Even as the UK government is planning to give a third Covid vaccine shot to everyone above 50 years of age from next month, scientists confirm that the autumn booster dose will be an effective way to protect people from existing, and potentially future, variants of concern.
The team of experts at the University of Nottingham found that neutralising antibodies generated by a single dose of the Pfizer vaccine were less effective at neutralising key variants of concern, for example the beta (first identified in South Africa) variant.
However, the second dose, especially in those volunteers who had previously been infected with SARS-CoV-2, dramatically increased virus variant neutralising antibody responses (and therefore potential protection) to a level comparable to those seen for the original strain of SARS-CoV-2.
This suggests that an additional boost, even using vaccines containing the original strain of coronavirus, will increase protection against variants of concern, revealed the findings published in the journal Science Translational Medicine.
“We showed that the individuals with past infection produced more antibodies following each dose of vaccine than those who hadn’t been exposed. We also showed that this increased antibody response was more effective against some of the variants of concern, such as the Beta and Gamma variants,” said Professor Jonathan Ball from the School of Life Sciences at the University.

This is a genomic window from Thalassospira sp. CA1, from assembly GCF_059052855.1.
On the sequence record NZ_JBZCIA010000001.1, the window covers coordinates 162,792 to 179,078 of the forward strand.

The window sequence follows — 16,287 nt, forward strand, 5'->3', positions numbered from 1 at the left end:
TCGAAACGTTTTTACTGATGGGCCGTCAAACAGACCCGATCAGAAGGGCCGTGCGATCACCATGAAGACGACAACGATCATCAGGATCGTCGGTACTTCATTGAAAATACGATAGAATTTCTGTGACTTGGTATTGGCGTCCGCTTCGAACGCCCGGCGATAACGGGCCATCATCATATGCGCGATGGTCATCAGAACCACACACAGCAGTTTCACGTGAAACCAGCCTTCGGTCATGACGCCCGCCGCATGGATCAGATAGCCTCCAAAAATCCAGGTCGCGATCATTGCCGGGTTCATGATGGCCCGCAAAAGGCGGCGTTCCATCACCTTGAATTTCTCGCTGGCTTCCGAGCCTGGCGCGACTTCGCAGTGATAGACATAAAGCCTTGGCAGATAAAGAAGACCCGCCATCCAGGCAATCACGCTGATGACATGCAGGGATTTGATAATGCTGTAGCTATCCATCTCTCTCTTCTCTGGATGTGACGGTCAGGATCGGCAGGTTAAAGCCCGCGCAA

“In essence, natural infection has mimicked the effects of an additional vaccine dose, and our data clearly shows that this additional antigenic exposure produces an extra boost to the overall virus-killing antibody response that is more effective against variants of concern. Our results support the UK Government’s plan to provide a booster jab in the autumn as an effective strategy in protecting people against these variants,” he added.
UK Health Secretary Sajid Javid had said the government is awaiting advice from the Joint Committee on Vaccination and Immunisation (JCVI) on the roll out of the booster dose, which will be administered along with flu a jab, the Evening Standard reported on Wednesday.
The booster dose will be prioritised for people who received the Covid shots when the vaccination programmes were first rolled out last December, Javid said.
Meanwhile, the UK government on Tuesday also announced that 75 per cent of adults in the country have received both doses of a Covid-19 jab, while about 47 million people have received their first dose, the Financial Times reported. However, nearly 6 million adults — roughly one in 10 of the over-18 population — remain completely unvaccinated, official statistics showed.